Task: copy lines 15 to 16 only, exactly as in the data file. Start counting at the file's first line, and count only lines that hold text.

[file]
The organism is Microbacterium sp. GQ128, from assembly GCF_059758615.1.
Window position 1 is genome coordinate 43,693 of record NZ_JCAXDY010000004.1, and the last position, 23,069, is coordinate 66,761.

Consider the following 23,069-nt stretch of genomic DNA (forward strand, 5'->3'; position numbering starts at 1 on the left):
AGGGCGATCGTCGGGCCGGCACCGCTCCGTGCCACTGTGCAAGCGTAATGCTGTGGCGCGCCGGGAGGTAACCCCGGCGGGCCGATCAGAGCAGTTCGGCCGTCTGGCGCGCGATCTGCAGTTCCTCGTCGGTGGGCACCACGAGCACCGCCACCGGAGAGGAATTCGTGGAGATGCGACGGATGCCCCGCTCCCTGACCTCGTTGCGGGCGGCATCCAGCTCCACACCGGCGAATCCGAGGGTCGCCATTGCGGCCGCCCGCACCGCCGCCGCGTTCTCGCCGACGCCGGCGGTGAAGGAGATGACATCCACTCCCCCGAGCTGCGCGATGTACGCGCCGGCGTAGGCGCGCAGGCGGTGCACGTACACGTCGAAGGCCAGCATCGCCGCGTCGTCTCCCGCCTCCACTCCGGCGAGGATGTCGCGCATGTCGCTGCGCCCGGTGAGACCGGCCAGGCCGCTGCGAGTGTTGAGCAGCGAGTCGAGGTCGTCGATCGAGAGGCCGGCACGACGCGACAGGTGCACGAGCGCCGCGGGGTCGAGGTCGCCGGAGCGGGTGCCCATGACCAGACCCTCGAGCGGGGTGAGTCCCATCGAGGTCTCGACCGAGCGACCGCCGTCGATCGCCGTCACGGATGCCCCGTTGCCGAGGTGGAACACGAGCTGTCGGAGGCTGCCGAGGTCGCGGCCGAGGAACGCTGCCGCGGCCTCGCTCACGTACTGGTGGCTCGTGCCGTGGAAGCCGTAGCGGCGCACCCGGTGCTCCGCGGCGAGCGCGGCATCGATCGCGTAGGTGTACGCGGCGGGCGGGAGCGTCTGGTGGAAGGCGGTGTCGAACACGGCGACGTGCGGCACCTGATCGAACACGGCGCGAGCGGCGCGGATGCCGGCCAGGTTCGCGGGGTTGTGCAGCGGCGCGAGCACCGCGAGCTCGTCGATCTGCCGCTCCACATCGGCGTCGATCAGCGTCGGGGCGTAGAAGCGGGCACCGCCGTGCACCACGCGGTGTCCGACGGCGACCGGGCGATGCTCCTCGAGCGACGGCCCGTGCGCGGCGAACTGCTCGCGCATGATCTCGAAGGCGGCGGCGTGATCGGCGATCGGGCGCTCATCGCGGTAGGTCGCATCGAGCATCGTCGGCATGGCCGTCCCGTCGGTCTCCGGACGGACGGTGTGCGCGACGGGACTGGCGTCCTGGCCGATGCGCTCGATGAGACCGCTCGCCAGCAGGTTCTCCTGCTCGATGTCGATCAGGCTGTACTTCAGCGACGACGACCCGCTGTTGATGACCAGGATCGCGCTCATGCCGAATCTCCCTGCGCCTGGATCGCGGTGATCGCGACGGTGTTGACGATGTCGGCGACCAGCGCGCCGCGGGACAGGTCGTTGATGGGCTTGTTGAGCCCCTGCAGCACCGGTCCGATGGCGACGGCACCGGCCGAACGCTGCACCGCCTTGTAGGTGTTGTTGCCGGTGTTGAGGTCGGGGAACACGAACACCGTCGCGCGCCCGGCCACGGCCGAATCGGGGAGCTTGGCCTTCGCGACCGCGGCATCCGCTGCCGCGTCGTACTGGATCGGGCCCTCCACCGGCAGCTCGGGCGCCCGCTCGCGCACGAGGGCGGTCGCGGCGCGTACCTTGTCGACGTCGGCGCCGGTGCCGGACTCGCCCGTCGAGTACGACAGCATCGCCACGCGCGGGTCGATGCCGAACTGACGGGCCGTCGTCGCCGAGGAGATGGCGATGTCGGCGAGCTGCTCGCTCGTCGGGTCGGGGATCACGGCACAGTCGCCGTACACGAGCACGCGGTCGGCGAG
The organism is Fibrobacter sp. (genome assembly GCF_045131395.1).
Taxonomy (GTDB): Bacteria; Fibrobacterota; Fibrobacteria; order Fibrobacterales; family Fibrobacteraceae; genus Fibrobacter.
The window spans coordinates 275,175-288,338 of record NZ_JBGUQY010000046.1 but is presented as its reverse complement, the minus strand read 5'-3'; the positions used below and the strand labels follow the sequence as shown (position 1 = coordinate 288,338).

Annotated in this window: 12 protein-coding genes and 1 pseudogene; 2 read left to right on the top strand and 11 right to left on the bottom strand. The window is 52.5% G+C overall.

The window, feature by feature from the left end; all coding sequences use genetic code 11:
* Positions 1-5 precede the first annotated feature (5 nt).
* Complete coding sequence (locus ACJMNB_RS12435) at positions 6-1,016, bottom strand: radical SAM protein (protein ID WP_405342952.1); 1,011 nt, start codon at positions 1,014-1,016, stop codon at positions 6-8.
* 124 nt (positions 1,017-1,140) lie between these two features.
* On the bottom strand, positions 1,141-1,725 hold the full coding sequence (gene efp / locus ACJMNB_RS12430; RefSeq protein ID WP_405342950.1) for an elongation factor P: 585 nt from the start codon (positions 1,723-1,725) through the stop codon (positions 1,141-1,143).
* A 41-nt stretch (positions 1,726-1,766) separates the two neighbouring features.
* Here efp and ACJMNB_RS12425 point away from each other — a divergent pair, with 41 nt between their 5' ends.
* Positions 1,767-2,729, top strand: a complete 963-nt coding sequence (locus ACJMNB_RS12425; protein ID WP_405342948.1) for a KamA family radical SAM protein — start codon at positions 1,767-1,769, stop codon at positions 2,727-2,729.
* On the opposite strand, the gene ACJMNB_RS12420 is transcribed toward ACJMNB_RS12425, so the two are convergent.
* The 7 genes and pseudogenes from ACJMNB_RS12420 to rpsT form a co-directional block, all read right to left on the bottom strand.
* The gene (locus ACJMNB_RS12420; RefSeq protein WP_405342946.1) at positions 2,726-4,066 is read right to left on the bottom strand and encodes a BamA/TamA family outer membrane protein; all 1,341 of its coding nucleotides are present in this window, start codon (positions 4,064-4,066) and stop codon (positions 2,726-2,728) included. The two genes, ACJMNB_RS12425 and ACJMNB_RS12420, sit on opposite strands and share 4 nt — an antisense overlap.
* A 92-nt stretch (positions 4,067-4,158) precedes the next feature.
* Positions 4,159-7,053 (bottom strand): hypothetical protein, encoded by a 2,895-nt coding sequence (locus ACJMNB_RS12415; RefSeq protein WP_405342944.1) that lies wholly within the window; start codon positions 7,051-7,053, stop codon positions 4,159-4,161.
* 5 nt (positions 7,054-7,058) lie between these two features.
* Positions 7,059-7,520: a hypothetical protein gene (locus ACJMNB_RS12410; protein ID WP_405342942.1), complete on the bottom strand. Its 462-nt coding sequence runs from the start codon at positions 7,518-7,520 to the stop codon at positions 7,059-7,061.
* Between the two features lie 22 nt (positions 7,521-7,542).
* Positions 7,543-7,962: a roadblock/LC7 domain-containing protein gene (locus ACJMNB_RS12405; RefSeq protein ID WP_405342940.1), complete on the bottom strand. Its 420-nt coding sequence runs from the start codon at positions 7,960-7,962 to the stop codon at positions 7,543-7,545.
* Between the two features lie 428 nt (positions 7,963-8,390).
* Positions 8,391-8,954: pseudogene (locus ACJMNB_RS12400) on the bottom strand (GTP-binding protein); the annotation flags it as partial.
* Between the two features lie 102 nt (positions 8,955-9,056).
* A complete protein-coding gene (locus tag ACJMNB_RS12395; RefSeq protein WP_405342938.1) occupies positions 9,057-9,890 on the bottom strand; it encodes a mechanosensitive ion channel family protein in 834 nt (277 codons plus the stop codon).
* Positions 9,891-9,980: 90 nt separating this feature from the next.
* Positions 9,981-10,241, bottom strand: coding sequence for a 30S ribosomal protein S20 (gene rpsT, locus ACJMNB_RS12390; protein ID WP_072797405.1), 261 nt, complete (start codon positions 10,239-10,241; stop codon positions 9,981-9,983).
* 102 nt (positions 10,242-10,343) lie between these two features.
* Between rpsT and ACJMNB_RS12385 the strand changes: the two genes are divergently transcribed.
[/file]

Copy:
* Here efp and ACJMNB_RS12425 point away from each other — a divergent pair, with 41 nt between their 5' ends.
* Positions 1,767-2,729, top strand: a complete 963-nt coding sequence (locus ACJMNB_RS12425; protein ID WP_405342948.1) for a KamA family radical SAM protein — start codon at positions 1,767-1,769, stop codon at positions 2,727-2,729.